Once you have completed the hearing, received letters testamentary, and have been appointed as independent executor, there are a few key, court-related deadlines you need to keep in mind.
Notice to Creditors & Notice to Beneficiaries
First, within 30 days of being appointed as the executor, you will be required to publish a Notice to Creditors in a newspaper of general circulation that advises creditors of your appointment as independent executor. Additionally, within two months of your being appointed as independent executor, you will need to mail a certified letter, return receipt requested to each secured creditor of the decedent’s estate. You are required to file proof of these two notices with the court.
Beneficiaries of the decedent’s estate (other than yourself since you are the executor) are required to receive notice within 60 days of your appointment as independent executor. The notice must include either a copy of the will that was admitted to probate with a copy of the Order, or a summary of the gifts made to the beneficiary under the will along with the name of the court that admitted the will to probate, the docket number assigned to the estate, the date the will was admitted to probate, and the date the court appointed the independent executor. All notices to beneficiaries must be sent certified mail, return receipt requested. Additionally, you must file, within 90 days of your appointment, an affidavit with the court stating that the notices to beneficiaries were given or explaining why they were not.
Perhaps the biggest deadline the independent executor needs to be aware of is the requirement that an Inventory, Appraisement and List of Claims (the “Inventory”) be filed with the court within 90 days of your being appointed as independent executor. The Inventory is best thought of as a “snap-shot” of the decedent’s estate at the time of the decedent’s death. Please note that the decedent’s liabilities are not included on the Inventory. Items that have a beneficiary designation (retirement accounts, life insurance payable to a designated beneficiary, etc.) and property owned with another person as joint tenants with a right of survivorship are also not included on the inventory.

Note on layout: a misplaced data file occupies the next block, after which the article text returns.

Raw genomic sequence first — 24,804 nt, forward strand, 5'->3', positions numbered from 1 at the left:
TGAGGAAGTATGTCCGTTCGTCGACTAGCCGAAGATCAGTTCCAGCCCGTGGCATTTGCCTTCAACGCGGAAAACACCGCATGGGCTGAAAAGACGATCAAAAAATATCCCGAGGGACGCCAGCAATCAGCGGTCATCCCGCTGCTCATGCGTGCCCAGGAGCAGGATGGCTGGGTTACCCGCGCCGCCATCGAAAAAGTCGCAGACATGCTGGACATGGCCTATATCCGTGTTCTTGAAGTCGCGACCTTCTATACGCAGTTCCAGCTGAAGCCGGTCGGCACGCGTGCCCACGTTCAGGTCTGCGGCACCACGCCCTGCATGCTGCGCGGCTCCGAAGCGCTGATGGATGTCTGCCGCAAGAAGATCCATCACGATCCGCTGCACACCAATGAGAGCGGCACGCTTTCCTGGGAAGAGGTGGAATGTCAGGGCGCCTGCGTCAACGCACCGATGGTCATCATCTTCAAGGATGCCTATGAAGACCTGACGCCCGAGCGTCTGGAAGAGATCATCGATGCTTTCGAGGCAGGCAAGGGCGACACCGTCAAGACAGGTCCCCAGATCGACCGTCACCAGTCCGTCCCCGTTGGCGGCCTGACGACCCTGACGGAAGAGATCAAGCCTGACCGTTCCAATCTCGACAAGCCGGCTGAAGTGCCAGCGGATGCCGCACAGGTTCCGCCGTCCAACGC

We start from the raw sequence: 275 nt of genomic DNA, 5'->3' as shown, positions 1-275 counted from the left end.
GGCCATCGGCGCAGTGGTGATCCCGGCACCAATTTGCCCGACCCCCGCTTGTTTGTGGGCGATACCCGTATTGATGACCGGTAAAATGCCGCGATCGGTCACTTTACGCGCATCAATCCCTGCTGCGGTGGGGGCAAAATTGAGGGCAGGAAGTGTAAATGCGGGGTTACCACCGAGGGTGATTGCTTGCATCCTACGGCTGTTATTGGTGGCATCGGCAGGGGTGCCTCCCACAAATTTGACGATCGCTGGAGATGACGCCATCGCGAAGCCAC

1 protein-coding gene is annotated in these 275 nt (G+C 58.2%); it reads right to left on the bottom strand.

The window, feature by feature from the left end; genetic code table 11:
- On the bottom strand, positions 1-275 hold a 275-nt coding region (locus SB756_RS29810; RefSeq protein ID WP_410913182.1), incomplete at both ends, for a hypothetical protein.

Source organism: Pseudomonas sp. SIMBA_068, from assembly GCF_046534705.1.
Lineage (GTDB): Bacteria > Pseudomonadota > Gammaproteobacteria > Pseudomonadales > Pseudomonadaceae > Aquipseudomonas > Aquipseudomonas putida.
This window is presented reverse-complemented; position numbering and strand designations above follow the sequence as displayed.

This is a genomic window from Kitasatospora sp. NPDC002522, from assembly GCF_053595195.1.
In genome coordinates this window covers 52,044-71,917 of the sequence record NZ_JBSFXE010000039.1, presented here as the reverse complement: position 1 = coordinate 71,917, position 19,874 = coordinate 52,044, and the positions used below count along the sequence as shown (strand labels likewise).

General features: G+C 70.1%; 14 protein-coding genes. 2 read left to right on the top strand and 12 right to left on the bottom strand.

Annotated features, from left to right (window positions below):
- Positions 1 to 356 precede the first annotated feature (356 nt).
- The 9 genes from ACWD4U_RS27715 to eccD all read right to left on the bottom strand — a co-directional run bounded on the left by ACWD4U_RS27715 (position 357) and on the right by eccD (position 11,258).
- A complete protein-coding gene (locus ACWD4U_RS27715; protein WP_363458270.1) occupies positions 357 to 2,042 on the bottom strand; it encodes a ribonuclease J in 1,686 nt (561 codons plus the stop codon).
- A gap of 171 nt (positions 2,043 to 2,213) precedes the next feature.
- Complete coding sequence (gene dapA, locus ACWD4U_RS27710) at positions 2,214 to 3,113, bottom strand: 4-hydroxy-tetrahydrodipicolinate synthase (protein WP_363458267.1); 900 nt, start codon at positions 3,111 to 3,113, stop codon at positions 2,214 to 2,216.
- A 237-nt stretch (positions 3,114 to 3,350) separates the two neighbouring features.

The inventory will generally include the following items:
- List of all real property interests (including mineral interests) – To value your real property interests, surface interests can be valued based on a realtor’s opinion letter, and mineral interests can be valued by averaging the royalties received over the previous three years. There usually is not a need to get a full appraisal of the property interests unless the decedent’s estate is going to be taxable and require the filing of an estate tax return.
- Stocks and bonds – These will be given a date of death value, which is usually obtainable through an internet search or a computer program owned by your attorney.
- Mortgages, notes and cash –This includes amounts owed to the decedent (e.g. notes receivable) and any cash or cash equivalents owned by the decedent (e.g. checking accounts, savings accounts, certificates of deposit, etc.). These will need to be given a date of death value, which is usually obtainable through a bank statement or, in the case of a promissory note, through a simple calculation.
- Insurance payable to the estate – Life insurance that is payable to a decedent’s estate is included on the inventory in the amount of the death benefit received by the estate. Insurance that is payable to a specific beneficiary (e.g. a spouse) is not included on the inventory.
- Miscellaneous property – This will include property not covered by the above categories including such items as vehicles and personal property (i.e. jewelry, furniture, other household furnishings, etc.). Vehicles are easily valued using something like Kelly Blue Book. Personal property and household furnishings are given a lump sum value, which should be based on the value you would receive for those items if they were sold as part of a garage sale. Items of personal property do not need to be listed individually unless they are of significant value (e.g. a Picasso painting, an extraordinarily fine piece of jewelry).
Finally, note that the inventory can be (and often is) extended to allow additional time to gather the information necessary to file the Inventory. Typically the extension is for 6 months from the end of the 90-day deadline, but if an Estate Tax Return is being filed, then the Inventory’s deadline can be extended to match that of the Estate Tax Return.
Once the inventory has been filed with and approved by the court, you will be ready to begin making distributions out of the estate. In our next post we will cover distributing and concluding matters involving the decedent’s estate.